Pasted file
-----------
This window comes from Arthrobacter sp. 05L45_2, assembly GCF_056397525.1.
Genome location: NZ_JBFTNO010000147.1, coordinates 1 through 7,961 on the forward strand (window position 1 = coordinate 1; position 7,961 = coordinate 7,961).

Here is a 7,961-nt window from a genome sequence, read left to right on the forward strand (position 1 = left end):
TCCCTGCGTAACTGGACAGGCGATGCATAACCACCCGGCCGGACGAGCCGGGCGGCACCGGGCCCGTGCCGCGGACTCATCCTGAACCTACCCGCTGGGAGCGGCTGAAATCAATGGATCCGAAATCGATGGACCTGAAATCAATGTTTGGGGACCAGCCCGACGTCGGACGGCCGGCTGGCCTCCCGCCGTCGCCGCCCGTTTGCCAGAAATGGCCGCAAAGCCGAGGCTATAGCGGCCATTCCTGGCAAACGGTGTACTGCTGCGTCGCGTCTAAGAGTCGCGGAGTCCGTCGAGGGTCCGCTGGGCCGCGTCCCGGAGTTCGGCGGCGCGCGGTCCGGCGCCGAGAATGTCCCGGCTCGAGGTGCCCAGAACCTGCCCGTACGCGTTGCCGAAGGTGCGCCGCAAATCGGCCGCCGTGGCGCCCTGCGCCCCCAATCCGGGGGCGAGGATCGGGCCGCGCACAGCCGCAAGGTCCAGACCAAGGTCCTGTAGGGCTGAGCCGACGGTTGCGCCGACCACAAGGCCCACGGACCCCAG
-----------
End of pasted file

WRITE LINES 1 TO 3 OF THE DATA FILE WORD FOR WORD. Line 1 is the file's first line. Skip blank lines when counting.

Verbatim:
This window comes from Arthrobacter sp. 05L45_2, assembly GCF_056397525.1.
Genome location: NZ_JBFTNO010000147.1, coordinates 1 through 7,961 on the forward strand (window position 1 = coordinate 1; position 7,961 = coordinate 7,961).

Here is a 7,961-nt window from a genome sequence, read left to right on the forward strand (position 1 = left end):